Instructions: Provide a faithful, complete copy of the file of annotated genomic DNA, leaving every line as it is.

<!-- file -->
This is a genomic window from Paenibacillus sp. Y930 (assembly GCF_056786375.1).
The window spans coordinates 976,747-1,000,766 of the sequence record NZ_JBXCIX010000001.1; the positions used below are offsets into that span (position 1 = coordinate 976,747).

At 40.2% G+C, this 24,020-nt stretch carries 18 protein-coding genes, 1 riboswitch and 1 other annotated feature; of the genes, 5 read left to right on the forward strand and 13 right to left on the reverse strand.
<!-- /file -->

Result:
This is a genomic window from Paenibacillus sp. Y930 (assembly GCF_056786375.1).
The window spans coordinates 976,747-1,000,766 of the sequence record NZ_JBXCIX010000001.1; the positions used below are offsets into that span (position 1 = coordinate 976,747).

At 40.2% G+C, this 24,020-nt stretch carries 18 protein-coding genes, 1 riboswitch and 1 other annotated feature; of the genes, 5 read left to right on the forward strand and 13 right to left on the reverse strand.